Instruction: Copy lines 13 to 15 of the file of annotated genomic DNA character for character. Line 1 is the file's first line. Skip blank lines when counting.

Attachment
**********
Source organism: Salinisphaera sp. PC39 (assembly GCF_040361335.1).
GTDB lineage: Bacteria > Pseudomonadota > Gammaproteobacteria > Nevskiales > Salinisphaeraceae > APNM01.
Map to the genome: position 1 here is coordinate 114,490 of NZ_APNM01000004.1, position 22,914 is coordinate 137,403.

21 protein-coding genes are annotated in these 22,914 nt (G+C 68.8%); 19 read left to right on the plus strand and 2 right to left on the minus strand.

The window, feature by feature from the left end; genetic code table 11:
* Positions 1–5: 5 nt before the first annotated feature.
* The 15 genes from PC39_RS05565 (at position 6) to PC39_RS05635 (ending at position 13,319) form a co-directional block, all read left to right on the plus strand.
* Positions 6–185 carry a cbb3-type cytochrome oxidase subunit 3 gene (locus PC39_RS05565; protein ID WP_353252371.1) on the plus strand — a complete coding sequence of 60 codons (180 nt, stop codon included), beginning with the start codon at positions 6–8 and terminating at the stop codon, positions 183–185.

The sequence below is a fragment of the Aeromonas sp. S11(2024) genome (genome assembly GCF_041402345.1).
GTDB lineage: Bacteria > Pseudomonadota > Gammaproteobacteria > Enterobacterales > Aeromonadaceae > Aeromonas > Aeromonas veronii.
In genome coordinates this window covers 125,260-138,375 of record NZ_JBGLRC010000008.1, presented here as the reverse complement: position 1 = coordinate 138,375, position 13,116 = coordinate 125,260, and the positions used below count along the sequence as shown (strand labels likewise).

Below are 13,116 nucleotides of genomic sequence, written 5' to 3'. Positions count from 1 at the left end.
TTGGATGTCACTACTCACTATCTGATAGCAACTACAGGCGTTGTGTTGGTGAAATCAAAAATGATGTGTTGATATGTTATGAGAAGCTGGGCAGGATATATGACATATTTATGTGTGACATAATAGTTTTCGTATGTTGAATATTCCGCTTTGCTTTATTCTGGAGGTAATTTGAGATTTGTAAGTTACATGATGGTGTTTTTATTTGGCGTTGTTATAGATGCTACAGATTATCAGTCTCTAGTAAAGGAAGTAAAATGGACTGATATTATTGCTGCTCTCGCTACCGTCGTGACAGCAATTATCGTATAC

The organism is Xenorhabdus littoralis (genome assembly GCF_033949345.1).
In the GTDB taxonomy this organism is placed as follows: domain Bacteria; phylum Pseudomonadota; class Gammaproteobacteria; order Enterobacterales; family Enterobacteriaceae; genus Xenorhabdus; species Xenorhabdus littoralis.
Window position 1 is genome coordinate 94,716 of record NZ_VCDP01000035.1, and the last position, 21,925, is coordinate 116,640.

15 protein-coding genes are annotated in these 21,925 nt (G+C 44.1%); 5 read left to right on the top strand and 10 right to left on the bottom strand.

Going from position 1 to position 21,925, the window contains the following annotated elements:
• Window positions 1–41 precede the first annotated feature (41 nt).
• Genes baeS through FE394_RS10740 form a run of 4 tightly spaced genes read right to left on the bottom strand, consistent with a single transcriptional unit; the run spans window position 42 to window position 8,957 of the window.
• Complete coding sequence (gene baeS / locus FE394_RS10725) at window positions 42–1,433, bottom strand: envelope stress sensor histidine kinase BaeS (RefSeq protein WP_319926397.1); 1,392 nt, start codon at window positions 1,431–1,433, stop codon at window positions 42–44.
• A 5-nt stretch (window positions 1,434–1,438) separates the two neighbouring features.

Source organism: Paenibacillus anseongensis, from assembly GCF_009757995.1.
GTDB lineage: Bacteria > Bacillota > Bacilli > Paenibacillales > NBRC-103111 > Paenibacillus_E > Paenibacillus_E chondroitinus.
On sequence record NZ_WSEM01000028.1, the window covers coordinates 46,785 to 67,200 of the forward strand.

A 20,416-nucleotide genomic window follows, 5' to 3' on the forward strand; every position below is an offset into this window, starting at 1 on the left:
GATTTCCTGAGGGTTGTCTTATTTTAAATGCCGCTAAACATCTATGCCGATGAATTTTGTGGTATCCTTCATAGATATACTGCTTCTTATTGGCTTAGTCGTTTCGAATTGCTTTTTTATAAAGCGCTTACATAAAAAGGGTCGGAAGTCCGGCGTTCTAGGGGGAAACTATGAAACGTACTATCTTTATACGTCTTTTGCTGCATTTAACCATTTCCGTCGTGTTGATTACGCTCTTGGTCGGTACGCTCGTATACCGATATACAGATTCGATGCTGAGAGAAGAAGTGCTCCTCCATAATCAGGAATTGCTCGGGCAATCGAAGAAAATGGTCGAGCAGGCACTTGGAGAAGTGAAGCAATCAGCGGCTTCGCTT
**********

TTGGATGTCACTACTCACTATCTGATAGCAACTACAGGCGTTGTGTTGGTGAAATCAAAAATGATGTGTTGATATGTTATGAGAAGCTGGGCAGGATATATGACATATTTATGTGTGACATAATAGTTTTCGTATGTTGAATATTCCGCTTTGCTTTATTCTGGAGGTAATTTGAGATTTGTAAGTTACATGATGGTGTTTTTATTTGGCGTTGTTATAGATGCTACAGATTATCAGTCTCTAGTAAAGGAAGTAAAATGGACTGATATTATTGCTGCTCTCGCTACCGTCGTGACAGCAATTATCGTATAC

The organism is Xenorhabdus littoralis (genome assembly GCF_033949345.1).
In the GTDB taxonomy this organism is placed as follows: domain Bacteria; phylum Pseudomonadota; class Gammaproteobacteria; order Enterobacterales; family Enterobacteriaceae; genus Xenorhabdus; species Xenorhabdus littoralis.